Since 2008, the small business industry has been brimming with uncertainty. Although the economy shows some sparks and sputters of a return to “normal”, one thing every small business can agree on — there’s a “new normal” in town. Learning how to acclimate to the “new norm” is paramount to the future success and survival of your small business.
Without a doubt, new trends are emerging that redefine the “new normal” for small business. They influence what your small business will need to do to remain relevant. Status quo is no longer a viable option for small business owners.
Wasn’t it Burger King who adopted the “have it your way” commercial in 1976? That was some smart, futuristic marketing! Who knew that a 1976 slogan would so aptly describe today’s consumers.
One size no longer fits anyone. Consumers are looking for products or services that adapt to their unique needs. To meet your clients’ call for customization, rethink your product/service offerings and make them more flexible. Think Gumby!
The traditional sales model has been evolving for some time now. Consumers still want to buy; they don’t want to be sold. Advancements in technology, including robust websites, social media, and an inbound marketing approach, make it easier for consumers to make informed purchases.
Instead of relying on the “sales professional” to teach them the features and benefits of a product/service, today’s consumer are conducting extensive online research and making their buying choices. They self-sell.
As you transform your sales approach, think “pull” rather than “push” technology.
Heraclitus, the Greek philosopher, was the one who said, “The only thing that is constant is change.” Although he penned this phrase around 400 B.C., many small business owners adopted a “set it and forget it” philosophy of business growth and development.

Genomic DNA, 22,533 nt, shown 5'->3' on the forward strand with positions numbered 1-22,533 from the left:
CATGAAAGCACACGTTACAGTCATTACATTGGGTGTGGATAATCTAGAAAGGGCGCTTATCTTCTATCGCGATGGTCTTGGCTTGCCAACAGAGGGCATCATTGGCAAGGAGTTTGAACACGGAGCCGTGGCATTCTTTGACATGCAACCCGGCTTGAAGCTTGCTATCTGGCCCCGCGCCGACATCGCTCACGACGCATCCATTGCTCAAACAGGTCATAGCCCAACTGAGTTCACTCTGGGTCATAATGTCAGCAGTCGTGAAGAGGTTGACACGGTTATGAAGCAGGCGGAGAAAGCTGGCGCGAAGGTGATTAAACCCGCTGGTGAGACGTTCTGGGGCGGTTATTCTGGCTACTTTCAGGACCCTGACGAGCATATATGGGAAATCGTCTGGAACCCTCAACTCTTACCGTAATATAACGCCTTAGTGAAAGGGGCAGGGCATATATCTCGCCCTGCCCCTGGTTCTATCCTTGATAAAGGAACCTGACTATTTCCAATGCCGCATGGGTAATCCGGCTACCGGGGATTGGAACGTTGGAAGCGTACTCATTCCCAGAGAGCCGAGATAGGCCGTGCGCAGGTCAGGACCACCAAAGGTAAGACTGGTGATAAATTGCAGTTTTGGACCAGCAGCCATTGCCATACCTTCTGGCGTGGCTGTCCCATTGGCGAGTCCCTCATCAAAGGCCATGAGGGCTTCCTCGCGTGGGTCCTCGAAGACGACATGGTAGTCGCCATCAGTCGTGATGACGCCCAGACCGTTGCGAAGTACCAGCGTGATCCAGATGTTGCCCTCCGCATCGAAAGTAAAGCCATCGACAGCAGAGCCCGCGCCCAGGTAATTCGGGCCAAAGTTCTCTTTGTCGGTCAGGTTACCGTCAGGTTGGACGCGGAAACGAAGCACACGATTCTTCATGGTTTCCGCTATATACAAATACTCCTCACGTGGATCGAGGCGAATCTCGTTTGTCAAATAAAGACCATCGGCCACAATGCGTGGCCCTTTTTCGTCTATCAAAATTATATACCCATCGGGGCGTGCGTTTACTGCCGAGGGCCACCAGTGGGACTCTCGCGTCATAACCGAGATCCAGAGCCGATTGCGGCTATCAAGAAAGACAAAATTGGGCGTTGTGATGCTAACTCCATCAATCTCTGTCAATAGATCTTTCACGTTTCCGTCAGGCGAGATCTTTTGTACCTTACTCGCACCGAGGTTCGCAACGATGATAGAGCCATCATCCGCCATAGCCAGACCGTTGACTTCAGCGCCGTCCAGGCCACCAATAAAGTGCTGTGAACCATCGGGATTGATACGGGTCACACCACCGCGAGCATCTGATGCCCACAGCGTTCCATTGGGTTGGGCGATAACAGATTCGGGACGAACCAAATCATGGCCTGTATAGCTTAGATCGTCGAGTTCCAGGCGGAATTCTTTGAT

The rapid innovations in technology has certainly leveled the playing field for small businesses…but don’t get too comfortable or attached. Staying stationary is not a viable business option.
“Nimble and quick” — a term previously reserved for St. Nick — is the hallmark as small business learns to embrace a culture of adaptability.
Over the past few years, it has become more challenging for small business owners to gain traction — especially if functioning as a generalist. Although you want to hedge your bet and “be everything to everyone”, the small business marketing message is getting lost in the ocean of marketing messages.
Marketing personas and niche marketing help small business owners pop up in the crowd with targeted messaging that is music to the ears of your target audience.
In addition to targeted messaging, don’t forget responsive websites! Meet the client where they are — whether its in their office on their desktop or on the go with their smart phone. (P.S. 94% of smartphone owners are looking for local information on mobile devices.)
Thank goodness! This is my personal favorite. Thanks to advancing technology (again), small business owners don’t have to rely solely on their “gut intuition” when it comes to decision making.
The widespread, and increasingly affordable, access to analytics allows small business to make smarter decisions with an eye toward a better return on their precious investments.
Whew! My head is spinning. How about yours? And, this is just the tip of the iceberg. With lots more changes in the wind, small businesses with adaptability, flexibility, and agility will lead the way. There’s a “new norm” in town! There’s no going back.